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This bird was close to 4 pounds, so I aimed for about 4.5 hours of simmering.

When the chicken’s finished cooking…

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…take it out of the slow cooker and let it rest for 20 minutes.

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De-fat the braising sauce…

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…check for seasoning, and blend it with an immersion blender

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… to make a delicious gravy.

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This gravy is kickass!

Rip up the chicken up with your hands like a true cavegirl or caveguy…

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…and serve it with the gravy.

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My favorite thing about this recipe is the breast stays moist! Love it! Don’t ever cook chicken longer than 6 hours on low!

And DON’T FORGET TO SAVE THE GRAVY! It’s pretty much incredible on everything.

Cheater Crispy Sous Vide Duck Confit Legs

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Hey R, here’s a different way to heat up those Costco-purchased Grimaud Farms duck confit seasoned legs that’s super easy and the results are astounding.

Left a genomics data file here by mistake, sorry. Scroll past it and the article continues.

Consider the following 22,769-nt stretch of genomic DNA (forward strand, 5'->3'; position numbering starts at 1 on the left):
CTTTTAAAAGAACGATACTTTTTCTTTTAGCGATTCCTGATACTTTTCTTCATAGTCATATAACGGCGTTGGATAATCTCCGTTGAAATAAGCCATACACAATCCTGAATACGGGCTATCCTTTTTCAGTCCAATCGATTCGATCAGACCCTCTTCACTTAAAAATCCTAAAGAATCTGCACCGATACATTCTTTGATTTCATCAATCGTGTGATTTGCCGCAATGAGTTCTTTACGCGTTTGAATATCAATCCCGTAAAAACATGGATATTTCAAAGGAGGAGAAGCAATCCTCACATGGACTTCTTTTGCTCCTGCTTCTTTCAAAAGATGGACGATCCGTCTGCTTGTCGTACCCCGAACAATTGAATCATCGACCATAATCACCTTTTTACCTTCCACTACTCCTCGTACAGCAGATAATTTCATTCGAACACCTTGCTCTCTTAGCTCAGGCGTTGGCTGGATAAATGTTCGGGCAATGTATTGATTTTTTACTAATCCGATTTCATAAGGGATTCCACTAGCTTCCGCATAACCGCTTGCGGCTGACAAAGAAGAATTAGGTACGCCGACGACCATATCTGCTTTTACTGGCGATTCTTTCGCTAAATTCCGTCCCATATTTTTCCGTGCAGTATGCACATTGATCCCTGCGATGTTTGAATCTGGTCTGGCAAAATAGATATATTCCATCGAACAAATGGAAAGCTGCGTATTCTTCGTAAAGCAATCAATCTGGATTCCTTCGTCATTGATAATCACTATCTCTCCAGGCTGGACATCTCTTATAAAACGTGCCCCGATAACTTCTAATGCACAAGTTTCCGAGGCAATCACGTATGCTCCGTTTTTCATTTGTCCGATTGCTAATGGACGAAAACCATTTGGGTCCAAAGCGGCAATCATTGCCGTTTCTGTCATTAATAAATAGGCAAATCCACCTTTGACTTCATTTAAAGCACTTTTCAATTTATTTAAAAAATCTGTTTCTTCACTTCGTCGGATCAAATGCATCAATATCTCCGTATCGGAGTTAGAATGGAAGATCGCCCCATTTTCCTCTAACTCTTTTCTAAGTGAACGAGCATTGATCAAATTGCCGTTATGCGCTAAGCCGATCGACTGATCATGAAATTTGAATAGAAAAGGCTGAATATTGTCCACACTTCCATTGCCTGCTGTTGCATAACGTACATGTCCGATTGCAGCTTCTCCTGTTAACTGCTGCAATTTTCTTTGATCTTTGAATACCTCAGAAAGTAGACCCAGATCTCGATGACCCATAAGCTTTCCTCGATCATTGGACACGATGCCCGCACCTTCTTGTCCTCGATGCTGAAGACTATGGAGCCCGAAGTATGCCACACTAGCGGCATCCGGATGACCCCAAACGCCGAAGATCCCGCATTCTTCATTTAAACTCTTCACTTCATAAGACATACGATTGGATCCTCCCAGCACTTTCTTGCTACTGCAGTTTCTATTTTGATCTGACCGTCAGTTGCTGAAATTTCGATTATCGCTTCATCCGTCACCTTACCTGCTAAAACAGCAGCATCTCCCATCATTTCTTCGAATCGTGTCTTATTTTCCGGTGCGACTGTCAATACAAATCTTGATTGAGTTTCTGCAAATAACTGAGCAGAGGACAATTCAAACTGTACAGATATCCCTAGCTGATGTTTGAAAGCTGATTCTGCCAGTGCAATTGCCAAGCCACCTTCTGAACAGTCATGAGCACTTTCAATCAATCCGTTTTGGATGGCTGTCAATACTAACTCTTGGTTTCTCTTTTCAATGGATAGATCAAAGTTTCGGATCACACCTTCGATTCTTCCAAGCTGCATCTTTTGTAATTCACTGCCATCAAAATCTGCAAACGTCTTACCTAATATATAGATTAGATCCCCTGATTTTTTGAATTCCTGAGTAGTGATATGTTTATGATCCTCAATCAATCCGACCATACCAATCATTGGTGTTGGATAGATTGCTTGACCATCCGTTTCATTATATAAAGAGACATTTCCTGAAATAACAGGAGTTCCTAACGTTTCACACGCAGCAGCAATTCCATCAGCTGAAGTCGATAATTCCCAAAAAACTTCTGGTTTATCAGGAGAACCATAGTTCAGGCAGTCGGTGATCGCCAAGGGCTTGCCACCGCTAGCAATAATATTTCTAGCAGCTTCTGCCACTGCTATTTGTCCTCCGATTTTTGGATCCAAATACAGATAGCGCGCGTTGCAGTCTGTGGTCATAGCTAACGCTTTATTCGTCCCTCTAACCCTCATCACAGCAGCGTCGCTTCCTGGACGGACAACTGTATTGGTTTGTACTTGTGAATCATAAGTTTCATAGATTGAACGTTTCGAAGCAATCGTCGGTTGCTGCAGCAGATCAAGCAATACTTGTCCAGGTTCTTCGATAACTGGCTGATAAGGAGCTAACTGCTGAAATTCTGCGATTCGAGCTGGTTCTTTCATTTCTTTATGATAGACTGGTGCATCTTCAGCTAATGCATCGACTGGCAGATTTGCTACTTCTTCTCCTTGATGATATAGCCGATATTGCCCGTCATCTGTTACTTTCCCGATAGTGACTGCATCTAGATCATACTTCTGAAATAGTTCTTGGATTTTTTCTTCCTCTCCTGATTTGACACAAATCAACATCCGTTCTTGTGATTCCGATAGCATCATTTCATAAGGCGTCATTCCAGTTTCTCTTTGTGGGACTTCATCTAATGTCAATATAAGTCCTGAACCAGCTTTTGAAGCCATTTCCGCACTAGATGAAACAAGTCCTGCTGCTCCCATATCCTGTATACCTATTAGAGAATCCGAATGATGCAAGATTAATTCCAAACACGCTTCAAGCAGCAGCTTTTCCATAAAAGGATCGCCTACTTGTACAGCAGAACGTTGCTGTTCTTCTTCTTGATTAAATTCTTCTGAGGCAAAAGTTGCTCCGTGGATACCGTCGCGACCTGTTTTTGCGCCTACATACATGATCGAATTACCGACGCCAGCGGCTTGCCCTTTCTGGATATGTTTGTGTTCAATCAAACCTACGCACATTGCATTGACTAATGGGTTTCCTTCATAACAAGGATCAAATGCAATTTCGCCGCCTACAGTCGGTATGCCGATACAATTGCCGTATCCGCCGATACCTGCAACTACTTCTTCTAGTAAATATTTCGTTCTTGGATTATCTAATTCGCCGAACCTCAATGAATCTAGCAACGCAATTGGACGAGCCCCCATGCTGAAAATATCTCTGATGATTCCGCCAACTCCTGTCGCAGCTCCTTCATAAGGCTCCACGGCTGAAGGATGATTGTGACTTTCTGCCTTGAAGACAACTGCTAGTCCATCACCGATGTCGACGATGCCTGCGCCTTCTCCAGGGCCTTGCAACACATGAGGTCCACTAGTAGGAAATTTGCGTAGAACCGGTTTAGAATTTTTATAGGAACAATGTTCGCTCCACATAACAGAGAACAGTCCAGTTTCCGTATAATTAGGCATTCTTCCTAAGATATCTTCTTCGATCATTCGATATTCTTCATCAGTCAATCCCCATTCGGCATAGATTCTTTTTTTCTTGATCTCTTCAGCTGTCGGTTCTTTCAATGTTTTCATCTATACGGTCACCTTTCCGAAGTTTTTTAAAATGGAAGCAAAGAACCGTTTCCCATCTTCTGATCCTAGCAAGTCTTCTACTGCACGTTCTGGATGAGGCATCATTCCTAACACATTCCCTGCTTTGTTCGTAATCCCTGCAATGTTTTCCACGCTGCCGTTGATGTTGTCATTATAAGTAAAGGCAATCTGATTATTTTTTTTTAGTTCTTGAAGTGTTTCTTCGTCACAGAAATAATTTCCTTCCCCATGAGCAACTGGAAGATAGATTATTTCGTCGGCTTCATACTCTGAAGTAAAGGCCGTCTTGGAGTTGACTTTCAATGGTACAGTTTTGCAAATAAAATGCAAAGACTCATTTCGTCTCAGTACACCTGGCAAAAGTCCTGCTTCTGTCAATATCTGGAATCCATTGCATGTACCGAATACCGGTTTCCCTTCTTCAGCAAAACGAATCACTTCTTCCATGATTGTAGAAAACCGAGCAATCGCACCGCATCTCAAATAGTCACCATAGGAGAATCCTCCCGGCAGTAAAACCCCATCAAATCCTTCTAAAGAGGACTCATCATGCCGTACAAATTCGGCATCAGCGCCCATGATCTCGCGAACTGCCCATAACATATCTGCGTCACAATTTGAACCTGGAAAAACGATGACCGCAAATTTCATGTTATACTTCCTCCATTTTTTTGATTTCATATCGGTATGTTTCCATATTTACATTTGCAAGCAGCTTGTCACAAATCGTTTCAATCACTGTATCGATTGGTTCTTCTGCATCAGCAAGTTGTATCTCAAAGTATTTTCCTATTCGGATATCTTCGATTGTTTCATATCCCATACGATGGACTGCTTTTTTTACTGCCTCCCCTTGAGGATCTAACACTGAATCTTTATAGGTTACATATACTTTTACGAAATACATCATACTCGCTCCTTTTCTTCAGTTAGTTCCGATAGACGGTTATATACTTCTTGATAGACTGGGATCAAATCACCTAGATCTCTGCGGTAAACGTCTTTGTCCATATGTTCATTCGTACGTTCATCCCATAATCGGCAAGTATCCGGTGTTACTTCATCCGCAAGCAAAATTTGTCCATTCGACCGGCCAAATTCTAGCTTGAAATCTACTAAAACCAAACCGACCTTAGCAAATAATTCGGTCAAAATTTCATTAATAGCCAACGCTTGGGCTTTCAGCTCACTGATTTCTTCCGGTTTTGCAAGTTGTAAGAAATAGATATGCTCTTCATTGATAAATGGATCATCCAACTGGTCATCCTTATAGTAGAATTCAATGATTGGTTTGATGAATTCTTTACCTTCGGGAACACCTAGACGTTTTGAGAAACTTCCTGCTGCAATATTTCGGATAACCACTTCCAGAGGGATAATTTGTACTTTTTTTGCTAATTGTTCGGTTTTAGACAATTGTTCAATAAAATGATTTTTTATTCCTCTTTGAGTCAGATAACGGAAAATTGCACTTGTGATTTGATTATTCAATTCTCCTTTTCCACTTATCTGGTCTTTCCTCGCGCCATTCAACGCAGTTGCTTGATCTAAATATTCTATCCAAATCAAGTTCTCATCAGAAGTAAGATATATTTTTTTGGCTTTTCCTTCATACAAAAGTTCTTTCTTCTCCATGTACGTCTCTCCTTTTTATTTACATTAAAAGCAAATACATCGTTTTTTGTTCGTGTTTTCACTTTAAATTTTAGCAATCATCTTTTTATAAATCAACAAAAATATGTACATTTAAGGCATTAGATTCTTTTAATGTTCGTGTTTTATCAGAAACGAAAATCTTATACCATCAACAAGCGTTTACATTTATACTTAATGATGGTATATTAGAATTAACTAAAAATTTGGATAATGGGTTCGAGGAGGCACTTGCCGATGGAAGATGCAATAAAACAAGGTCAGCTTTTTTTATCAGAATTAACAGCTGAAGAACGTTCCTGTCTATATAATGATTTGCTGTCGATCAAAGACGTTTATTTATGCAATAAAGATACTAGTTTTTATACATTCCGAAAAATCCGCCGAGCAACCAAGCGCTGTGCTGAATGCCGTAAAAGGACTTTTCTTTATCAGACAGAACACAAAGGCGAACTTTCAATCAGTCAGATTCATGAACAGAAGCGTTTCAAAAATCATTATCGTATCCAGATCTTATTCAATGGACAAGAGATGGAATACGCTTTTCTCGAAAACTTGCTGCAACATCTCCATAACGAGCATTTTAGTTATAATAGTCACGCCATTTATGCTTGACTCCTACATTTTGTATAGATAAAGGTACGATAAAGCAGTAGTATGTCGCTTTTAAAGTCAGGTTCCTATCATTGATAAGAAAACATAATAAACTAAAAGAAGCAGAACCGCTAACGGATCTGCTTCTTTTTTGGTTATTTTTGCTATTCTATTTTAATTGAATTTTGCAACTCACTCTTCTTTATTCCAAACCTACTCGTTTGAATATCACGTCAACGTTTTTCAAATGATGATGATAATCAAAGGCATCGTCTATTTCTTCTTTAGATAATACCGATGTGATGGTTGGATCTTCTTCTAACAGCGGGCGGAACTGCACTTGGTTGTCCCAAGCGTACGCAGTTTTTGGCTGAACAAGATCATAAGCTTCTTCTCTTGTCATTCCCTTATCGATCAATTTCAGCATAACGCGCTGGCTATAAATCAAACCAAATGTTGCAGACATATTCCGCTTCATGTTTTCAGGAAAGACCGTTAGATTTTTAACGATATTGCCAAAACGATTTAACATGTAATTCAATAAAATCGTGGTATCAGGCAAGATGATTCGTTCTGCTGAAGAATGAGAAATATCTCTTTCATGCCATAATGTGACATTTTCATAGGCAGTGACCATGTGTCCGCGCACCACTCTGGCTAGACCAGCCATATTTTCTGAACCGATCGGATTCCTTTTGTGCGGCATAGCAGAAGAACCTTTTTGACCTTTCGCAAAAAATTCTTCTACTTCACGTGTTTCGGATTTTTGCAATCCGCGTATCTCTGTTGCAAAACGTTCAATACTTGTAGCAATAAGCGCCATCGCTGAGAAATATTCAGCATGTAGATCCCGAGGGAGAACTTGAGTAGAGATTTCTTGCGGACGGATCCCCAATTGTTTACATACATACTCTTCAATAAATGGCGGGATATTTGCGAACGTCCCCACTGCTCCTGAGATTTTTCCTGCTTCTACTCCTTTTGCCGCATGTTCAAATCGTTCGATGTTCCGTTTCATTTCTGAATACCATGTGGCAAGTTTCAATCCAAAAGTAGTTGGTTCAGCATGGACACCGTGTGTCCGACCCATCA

I used to heat them up in the oven per the instructions of the package (stick in 400 F oven with skin side up for 15 minutes) but I was always disappointed with the flabby skin and the dried out texture of the meat. Since these babies come vacuum-sealed and are probably prepared sous vide originally, I’ve always wanted to reheat them in the water oven and then sear the legs off on the stove to crisp up the skin.

I opted to cook them this way tonight and they turned out PERFECTLY! My one minor gripe is the skin’s never intact on the legs so it’s a crapshoot how much crispy skin you get. That being said, I will NEVER make my own duck confit — I’ll just pretend I did.

Here’s what I did to feed 2.5 people:

I filled and heated the SousVide Supreme to 140 F and grabbed a package of Grimaud Farms duck confit seasoned legs from the fridge. 

Although the legs come vacuum-sealed already, I opted to reseal them in a Foodsaver bag since I don’t know if the original plastic container can be heated. 

I dunked the legs in the water oven for about 45 minutes and took the legs out…

…and patted them dry. 

I melted 2 tablespoons of duck fat in a cast iron skillet over medium high heat and seared the legs skin side-down for about 2 minutes…

…flipped them over, and browned the other side for about a minute. There’s lots of splatter so cover up with an apron.

Voila! 

French bistro quality, super-crisp skinned and tender duck legs at home!

Chez Panisse Braised Red Cabbage

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Here’s another simple yet delicious recipe culled from Alice WatersChez Panisse Vegetables. The woman is a genius.

The finished dish is an awesome bowl of purple comfort food – tender, sweet, tart, and savory. It goes well with any protein so it’s a wonderful cabbage side dish to have in your repertoire.